Santina M Wood
Argosy University Online
When someone has been incarcerated for a felony in this country, the punishment continues even after release, so in order to help these individuals we should aide them in finding a respectable, and credible release program that will help them to reclaim not only government benefits, but to aide them qualify, and prepare for legitimate employment opportunities. This continued, disparaging treatment is not only painful to the individual, it also helps to perpetuate the cycle. Therefore, we as a society should want to help these individuals in finding a respectable, and credible release policy that will make it conceivable for themselves and their families to reclaim their lives, and gain back their self-respect.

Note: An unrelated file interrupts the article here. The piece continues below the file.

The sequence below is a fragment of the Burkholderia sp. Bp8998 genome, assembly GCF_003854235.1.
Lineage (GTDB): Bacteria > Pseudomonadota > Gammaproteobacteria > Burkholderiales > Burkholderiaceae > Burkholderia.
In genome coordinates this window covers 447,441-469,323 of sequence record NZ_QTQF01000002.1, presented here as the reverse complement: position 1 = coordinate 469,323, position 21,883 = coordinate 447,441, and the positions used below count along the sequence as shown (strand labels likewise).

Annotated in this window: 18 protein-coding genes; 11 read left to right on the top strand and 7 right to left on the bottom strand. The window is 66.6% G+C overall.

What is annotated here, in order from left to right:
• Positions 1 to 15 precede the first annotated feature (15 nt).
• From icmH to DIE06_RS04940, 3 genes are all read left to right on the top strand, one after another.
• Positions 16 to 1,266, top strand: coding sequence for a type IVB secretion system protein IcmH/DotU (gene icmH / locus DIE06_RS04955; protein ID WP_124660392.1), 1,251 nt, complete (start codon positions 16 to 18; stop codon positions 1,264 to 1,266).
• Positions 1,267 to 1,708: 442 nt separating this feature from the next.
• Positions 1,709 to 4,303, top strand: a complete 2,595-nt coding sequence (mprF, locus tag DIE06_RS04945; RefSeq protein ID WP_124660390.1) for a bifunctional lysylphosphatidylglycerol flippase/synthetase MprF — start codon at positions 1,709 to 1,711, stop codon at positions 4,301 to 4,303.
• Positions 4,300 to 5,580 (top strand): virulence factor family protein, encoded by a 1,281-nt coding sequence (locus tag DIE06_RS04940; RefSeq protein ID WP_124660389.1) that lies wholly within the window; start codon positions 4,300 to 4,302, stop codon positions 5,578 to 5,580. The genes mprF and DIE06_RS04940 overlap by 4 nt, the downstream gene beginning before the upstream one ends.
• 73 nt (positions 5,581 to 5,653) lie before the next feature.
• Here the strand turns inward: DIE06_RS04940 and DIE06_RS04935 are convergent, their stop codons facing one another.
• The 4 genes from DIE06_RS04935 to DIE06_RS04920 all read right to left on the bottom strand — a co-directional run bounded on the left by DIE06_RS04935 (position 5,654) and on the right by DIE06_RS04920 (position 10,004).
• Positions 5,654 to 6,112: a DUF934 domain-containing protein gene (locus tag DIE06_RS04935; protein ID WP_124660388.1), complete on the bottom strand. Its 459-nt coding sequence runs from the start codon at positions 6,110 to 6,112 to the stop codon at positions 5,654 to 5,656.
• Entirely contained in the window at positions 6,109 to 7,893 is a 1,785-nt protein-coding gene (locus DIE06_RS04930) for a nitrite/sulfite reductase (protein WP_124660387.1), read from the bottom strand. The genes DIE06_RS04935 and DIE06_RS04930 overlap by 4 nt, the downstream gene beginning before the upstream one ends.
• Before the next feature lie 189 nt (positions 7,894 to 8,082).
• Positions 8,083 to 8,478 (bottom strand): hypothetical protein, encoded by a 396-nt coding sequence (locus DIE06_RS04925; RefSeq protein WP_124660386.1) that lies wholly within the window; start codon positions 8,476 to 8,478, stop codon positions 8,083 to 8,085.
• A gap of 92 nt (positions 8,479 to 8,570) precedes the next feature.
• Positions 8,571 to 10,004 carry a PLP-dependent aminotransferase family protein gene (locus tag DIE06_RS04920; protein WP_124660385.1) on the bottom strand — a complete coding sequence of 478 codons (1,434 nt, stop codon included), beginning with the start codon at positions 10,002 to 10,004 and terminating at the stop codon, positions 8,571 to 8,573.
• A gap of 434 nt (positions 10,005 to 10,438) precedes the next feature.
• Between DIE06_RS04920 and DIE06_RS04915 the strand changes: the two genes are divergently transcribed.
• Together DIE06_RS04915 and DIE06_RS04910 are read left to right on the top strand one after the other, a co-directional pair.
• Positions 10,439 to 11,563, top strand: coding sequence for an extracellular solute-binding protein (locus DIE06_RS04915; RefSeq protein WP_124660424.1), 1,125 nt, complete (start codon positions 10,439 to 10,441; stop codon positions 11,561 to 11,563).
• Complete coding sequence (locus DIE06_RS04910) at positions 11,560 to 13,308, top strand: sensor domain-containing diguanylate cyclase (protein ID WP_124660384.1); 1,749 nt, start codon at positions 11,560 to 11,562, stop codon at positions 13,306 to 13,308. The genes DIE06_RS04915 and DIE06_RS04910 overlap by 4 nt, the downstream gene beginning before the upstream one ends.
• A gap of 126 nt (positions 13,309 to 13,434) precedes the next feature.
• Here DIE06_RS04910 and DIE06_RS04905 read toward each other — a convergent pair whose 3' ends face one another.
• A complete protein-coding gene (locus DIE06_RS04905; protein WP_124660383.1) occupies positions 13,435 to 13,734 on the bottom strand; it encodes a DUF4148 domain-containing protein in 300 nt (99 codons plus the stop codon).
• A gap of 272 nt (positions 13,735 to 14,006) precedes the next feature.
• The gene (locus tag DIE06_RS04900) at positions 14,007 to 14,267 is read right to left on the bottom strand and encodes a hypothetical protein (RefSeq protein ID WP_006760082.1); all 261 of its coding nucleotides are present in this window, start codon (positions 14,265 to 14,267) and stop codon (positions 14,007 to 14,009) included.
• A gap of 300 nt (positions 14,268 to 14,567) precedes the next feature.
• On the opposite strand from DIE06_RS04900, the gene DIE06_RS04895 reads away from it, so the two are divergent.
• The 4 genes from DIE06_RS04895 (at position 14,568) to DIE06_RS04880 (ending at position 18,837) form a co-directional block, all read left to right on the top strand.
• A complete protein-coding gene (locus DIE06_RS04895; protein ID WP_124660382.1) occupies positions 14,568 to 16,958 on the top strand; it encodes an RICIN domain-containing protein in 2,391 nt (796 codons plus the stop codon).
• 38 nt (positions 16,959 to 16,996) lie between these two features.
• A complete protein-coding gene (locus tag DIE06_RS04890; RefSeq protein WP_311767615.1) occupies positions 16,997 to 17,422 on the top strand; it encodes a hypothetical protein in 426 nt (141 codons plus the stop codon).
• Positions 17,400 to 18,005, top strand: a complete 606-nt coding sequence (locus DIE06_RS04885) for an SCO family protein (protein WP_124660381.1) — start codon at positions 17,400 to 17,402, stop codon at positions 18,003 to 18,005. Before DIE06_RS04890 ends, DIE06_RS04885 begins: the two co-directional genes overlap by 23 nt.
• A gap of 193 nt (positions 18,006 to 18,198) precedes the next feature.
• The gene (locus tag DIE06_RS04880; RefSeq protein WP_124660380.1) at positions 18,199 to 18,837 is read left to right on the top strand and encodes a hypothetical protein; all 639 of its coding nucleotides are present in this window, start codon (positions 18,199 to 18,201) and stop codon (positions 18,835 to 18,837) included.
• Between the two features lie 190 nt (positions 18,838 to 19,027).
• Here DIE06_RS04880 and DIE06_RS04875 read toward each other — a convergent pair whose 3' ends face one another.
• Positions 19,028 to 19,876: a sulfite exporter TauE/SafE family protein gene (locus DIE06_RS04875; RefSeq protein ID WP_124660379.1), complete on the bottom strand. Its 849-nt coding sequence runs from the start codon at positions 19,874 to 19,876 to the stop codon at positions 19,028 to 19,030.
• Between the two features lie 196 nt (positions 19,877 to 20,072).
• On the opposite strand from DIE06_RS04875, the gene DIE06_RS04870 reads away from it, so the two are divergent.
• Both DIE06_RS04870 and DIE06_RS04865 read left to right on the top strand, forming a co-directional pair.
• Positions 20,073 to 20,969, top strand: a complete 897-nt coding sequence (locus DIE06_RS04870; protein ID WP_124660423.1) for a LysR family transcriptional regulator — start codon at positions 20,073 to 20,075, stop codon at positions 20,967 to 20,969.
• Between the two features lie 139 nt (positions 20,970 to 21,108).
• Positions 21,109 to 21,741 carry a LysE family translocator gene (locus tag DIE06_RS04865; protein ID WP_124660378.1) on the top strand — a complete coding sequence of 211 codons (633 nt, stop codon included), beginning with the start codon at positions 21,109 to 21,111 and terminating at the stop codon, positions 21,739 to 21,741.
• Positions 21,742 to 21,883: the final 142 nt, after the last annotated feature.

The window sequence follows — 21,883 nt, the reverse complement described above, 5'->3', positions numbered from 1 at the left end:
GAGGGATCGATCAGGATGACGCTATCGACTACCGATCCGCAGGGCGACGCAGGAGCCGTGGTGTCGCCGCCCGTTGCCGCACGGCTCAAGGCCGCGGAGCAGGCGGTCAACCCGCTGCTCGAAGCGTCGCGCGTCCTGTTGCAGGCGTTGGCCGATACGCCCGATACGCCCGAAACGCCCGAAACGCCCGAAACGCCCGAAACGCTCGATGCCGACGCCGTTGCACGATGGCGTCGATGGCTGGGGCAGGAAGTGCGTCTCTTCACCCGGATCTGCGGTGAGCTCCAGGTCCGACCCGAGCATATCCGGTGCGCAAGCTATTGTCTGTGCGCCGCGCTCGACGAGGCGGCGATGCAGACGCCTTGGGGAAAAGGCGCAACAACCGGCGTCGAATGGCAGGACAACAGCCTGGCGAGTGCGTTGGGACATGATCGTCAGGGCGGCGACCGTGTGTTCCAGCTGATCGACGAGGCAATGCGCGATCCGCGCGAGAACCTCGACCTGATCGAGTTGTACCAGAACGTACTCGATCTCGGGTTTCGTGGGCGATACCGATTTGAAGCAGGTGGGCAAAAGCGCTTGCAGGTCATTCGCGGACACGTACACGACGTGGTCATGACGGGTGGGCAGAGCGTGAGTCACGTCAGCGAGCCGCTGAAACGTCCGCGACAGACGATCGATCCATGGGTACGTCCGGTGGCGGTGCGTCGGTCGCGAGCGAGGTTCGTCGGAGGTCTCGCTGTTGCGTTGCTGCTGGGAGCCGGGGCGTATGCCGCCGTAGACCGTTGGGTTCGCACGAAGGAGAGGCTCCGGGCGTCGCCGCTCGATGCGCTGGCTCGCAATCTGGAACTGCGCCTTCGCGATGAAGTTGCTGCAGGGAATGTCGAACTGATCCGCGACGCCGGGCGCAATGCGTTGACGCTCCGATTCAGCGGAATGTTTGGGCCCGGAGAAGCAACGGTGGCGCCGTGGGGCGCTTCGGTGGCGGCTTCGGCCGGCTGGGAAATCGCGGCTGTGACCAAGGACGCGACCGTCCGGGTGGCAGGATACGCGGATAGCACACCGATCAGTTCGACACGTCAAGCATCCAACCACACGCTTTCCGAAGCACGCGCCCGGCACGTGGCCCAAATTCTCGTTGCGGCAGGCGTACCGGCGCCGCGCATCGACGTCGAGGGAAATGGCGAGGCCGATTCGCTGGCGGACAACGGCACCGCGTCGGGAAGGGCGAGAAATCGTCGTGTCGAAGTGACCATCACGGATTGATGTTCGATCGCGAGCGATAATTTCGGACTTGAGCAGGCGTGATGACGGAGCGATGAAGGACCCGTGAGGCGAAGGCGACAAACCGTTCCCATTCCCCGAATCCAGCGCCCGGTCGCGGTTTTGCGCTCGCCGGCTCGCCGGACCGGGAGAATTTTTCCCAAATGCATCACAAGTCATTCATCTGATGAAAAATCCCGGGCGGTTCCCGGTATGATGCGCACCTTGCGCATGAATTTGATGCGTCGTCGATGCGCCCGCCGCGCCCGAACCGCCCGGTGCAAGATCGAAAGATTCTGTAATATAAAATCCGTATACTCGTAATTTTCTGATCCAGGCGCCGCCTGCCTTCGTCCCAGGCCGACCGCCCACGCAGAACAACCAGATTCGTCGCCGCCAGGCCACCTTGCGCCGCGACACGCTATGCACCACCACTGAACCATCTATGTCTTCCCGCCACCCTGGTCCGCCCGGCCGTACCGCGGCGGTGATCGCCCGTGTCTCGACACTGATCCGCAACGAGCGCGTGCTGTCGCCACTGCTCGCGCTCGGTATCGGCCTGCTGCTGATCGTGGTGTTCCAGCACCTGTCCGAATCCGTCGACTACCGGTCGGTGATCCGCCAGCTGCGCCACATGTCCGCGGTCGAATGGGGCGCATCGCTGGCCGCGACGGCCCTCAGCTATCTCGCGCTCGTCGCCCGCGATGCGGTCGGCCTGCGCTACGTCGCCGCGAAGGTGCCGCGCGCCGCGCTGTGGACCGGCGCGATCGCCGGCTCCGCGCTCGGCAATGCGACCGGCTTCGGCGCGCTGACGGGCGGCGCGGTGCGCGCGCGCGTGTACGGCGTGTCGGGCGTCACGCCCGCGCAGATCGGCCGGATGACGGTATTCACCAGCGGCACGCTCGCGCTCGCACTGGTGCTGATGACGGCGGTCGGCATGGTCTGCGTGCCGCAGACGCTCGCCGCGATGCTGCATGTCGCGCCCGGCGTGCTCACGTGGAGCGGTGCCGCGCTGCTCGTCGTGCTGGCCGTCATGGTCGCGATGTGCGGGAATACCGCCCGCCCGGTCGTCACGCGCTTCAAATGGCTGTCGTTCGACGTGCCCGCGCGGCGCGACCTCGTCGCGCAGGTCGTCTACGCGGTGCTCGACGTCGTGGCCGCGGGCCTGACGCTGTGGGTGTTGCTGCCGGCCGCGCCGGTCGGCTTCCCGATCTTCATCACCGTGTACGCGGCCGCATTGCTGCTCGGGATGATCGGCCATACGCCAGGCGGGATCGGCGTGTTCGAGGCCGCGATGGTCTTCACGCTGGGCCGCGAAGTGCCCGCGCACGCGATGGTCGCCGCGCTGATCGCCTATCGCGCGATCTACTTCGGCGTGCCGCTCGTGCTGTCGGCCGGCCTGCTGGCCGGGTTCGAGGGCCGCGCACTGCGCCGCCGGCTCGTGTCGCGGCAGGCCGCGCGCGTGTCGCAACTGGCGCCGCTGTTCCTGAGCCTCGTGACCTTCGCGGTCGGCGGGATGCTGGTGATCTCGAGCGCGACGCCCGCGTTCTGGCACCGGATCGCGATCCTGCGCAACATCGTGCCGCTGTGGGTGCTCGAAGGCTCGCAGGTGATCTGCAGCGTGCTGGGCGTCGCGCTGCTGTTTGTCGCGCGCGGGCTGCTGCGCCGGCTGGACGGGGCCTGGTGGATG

According to Jonathon Blanks of the Washington Post ….. “When it comes to the rehabilitation of any previous offender, unfortunately, we as a society are failing miserably.” In the 1990s a series of laws were enacted, laws that make reentry by the offender into their communities, as well as gaining lawful employment extremely difficult. Some of these laws do have a solid foundation in public policy. For example, the 1993 Brady Law required background checks before the purchase of a firearm in order to prevent former violent felons from acquiring guns, yet the non-violent felon suffers the same fate. However, other laws came out of frustration, and to subject a non-violent felon a lifetime of prohibition on receiving Pell Grants, or public assistance has no public policy rationale beyond that of retribution. Denying a non-violent felon access to rehabilitation options, is wrong. Just as they attempt to re-enter society, we are throwing up roadblocks to keep them from taking those necessary steps to better themselves and instead we are setting them up to fail. In many cases, they reoffend in their effort to feed and house their families. America incarcerates more people than any other advanced nation in the world, and for us to write them all off as we do under our current laws essentially guarantees that they themselves, as well as their families will continue to perpetuate the current mobility crisis in our nation. Though Americans as a whole believe that everyone deserves a second chance, the truth of the matter is that after an individual has paid for his or her debt to society, successful re-entry to the “normal” life is difficult at best, and intangible for most. There are some that may argue that this is nothing to worry about, but the fact is, this is simply more punishment for an individual who, in their past had made bad choices. “The unfortunate reality is that barriers to re-entry significantly shape the probability for recidivism—which is approximately 70% in three years.”(Peters ilia 2005) Recidivism is a problem that affects all individuals and the communities they live in, and is a major contributor to the overall size of the prison population. Critical to the successful reintegration there are several central concerns. Two of those being stable housing, and employment. Felons who are attempting re-entry, especially those with drug felonies, are facing enormous barriers to securing both of these key elements. However, many of the released felons that were interviewed set up their own barriers to re-entry. One example was by not seeking treatment for an addiction, and although this may seem like a personal problem for the felon, the reasoning behind this issue does make sense, and it just aides in proving my point. Most of the barriers to re-entry are controlled by the government (e.g. bans on social welfare), and by the beliefs and preconceptions that employers, and housing rental agencies hold about those who have been to prison. Because of that, some felons feel as if the deck is already stacked, so why even try. They may see, and believe that their circumstance is hopeless. However interviews revealed